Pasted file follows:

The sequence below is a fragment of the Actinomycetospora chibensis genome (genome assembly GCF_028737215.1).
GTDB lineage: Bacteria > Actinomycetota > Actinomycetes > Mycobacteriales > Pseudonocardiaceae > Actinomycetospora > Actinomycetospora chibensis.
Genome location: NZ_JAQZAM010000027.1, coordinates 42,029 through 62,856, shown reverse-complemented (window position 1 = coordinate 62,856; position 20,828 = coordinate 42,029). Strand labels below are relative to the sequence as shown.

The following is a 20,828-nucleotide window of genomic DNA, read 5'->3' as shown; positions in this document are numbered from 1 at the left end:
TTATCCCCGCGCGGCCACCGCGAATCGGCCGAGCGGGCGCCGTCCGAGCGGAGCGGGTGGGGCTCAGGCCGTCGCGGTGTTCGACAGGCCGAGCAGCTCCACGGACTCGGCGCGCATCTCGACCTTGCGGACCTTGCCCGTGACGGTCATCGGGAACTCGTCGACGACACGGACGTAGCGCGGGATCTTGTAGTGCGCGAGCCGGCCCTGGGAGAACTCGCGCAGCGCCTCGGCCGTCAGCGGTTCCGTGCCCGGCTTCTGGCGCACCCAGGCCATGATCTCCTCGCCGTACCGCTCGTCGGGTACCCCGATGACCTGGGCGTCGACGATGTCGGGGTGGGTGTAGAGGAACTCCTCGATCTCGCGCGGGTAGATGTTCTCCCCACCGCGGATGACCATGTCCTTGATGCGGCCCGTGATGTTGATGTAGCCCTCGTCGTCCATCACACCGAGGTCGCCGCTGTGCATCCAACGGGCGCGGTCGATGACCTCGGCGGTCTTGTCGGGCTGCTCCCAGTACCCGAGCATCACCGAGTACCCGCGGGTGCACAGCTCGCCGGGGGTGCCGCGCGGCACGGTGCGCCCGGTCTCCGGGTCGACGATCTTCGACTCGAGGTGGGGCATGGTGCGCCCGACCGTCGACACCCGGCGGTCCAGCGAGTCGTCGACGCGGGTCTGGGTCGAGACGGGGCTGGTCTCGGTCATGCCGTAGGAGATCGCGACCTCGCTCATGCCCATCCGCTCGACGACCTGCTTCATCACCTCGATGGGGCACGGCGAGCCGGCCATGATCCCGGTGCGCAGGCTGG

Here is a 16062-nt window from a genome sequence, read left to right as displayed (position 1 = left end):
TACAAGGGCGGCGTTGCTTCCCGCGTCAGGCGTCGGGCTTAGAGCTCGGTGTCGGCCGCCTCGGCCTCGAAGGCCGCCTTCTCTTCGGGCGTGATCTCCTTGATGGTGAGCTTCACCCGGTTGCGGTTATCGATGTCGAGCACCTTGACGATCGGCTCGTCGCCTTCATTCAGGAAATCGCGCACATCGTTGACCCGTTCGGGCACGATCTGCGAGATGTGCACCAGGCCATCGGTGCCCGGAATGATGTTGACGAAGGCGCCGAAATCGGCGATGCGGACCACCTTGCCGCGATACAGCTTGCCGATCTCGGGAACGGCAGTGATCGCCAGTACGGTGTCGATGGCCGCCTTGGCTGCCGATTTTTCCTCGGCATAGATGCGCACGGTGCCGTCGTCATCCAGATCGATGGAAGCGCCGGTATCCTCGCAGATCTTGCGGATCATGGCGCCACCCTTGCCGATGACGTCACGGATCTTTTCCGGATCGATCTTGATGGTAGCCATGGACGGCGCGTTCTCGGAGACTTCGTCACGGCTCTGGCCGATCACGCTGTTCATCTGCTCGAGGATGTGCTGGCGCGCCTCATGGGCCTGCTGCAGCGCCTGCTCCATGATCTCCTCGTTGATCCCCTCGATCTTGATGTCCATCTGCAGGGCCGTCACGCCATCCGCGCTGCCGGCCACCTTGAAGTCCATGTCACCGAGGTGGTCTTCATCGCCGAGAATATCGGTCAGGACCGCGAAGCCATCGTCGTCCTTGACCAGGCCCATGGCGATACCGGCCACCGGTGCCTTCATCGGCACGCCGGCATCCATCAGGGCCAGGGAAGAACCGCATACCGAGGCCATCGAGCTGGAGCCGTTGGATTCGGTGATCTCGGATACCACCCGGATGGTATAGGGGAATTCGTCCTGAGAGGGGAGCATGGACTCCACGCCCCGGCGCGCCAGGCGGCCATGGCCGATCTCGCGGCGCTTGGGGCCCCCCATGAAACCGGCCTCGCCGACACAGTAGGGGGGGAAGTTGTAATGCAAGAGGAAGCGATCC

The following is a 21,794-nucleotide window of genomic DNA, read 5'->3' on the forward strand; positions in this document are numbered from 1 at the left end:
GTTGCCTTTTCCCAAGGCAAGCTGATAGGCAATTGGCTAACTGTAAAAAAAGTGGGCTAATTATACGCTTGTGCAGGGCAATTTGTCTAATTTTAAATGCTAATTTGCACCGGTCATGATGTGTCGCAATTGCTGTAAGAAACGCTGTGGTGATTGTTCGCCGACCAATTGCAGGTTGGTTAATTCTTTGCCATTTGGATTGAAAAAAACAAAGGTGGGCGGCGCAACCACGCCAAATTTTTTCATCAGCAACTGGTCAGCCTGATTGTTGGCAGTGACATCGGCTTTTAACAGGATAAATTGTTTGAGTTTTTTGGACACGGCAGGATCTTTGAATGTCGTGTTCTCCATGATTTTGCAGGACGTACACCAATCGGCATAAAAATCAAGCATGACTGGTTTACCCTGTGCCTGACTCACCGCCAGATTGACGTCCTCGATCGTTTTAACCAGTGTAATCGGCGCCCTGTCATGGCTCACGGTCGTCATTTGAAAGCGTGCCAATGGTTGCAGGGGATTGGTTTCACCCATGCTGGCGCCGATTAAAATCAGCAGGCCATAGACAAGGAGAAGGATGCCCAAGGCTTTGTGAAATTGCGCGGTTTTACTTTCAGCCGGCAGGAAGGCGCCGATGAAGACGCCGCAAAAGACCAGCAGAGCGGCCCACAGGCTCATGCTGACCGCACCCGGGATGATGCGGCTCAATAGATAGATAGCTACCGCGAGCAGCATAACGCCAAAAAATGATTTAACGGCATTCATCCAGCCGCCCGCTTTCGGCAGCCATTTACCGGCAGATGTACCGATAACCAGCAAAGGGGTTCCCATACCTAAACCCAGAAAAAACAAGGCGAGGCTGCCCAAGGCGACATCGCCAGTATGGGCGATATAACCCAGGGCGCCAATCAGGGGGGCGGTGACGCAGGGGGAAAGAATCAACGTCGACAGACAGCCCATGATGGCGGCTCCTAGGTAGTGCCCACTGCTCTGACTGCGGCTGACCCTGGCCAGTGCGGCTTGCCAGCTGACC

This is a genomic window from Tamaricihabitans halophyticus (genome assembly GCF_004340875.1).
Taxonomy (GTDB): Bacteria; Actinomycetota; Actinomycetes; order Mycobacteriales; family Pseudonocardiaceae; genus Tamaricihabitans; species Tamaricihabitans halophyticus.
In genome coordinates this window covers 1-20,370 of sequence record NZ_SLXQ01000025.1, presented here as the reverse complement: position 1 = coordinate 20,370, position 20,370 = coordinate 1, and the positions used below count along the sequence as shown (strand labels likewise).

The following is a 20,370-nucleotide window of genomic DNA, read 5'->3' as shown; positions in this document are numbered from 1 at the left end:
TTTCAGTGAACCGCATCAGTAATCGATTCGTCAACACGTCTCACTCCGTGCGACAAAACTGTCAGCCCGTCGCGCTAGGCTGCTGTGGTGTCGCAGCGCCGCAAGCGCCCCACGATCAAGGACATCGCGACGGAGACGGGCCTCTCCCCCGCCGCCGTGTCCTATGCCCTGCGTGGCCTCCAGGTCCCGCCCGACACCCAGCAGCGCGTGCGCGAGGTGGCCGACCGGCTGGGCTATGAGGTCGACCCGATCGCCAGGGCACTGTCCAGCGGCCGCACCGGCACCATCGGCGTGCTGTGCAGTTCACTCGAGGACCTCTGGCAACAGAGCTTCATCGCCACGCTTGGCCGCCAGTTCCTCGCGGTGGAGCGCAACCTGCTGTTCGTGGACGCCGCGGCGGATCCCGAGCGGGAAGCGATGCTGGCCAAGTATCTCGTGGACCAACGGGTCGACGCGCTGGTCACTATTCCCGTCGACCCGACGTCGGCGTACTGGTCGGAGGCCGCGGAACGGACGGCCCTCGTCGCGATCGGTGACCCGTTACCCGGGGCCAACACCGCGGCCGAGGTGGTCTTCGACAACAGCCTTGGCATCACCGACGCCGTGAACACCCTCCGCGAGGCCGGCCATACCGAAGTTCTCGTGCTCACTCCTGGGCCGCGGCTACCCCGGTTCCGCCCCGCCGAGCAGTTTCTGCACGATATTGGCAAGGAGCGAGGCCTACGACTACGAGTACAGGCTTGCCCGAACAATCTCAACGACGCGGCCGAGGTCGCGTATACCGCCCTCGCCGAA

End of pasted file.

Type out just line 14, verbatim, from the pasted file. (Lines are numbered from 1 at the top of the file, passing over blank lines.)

TTTCAGTGAACCGCATCAGTAATCGATTCGTCAACACGTCTCACTCCGTGCGACAAAACTGTCAGCCCGTCGCGCTAGGCTGCTGTGGTGTCGCAGCGCCGCAAGCGCCCCACGATCAAGGACATCGCGACGGAGACGGGCCTCTCCCCCGCCGCCGTGTCCTATGCCCTGCGTGGCCTCCAGGTCCCGCCCGACACCCAGCAGCGCGTGCGCGAGGTGGCCGACCGGCTGGGCTATGAGGTCGACCCGATCGCCAGGGCACTGTCCAGCGGCCGCACCGGCACCATCGGCGTGCTGTGCAGTTCACTCGAGGACCTCTGGCAACAGAGCTTCATCGCCACGCTTGGCCGCCAGTTCCTCGCGGTGGAGCGCAACCTGCTGTTCGTGGACGCCGCGGCGGATCCCGAGCGGGAAGCGATGCTGGCCAAGTATCTCGTGGACCAACGGGTCGACGCGCTGGTCACTATTCCCGTCGACCCGACGTCGGCGTACTGGTCGGAGGCCGCGGAACGGACGGCCCTCGTCGCGATCGGTGACCCGTTACCCGGGGCCAACACCGCGGCCGAGGTGGTCTTCGACAACAGCCTTGGCATCACCGACGCCGTGAACACCCTCCGCGAGGCCGGCCATACCGAAGTTCTCGTGCTCACTCCTGGGCCGCGGCTACCCCGGTTCCGCCCCGCCGAGCAGTTTCTGCACGATATTGGCAAGGAGCGAGGCCTACGACTACGAGTACAGGCTTGCCCGAACAATCTCAACGACGCGGCCGAGGTCGCGTATACCGCCCTCGCCGAA